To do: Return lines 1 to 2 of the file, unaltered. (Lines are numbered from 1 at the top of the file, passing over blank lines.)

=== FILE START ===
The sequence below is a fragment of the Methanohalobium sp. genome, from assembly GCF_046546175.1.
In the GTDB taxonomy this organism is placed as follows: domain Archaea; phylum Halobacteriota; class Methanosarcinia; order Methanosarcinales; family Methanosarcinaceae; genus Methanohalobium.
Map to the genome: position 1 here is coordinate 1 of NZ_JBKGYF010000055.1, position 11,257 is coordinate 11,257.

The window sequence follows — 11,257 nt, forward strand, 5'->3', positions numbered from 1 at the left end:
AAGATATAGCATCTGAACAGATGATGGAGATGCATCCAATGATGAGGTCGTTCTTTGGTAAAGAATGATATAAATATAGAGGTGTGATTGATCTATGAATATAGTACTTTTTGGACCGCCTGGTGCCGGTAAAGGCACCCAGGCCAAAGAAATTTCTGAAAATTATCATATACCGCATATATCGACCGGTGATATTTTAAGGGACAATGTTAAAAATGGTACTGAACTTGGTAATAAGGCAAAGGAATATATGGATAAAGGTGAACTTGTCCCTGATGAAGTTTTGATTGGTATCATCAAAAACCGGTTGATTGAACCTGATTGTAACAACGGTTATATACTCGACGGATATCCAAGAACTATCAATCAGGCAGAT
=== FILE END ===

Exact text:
The sequence below is a fragment of the Methanohalobium sp. genome, from assembly GCF_046546175.1.
In the GTDB taxonomy this organism is placed as follows: domain Archaea; phylum Halobacteriota; class Methanosarcinia; order Methanosarcinales; family Methanosarcinaceae; genus Methanohalobium.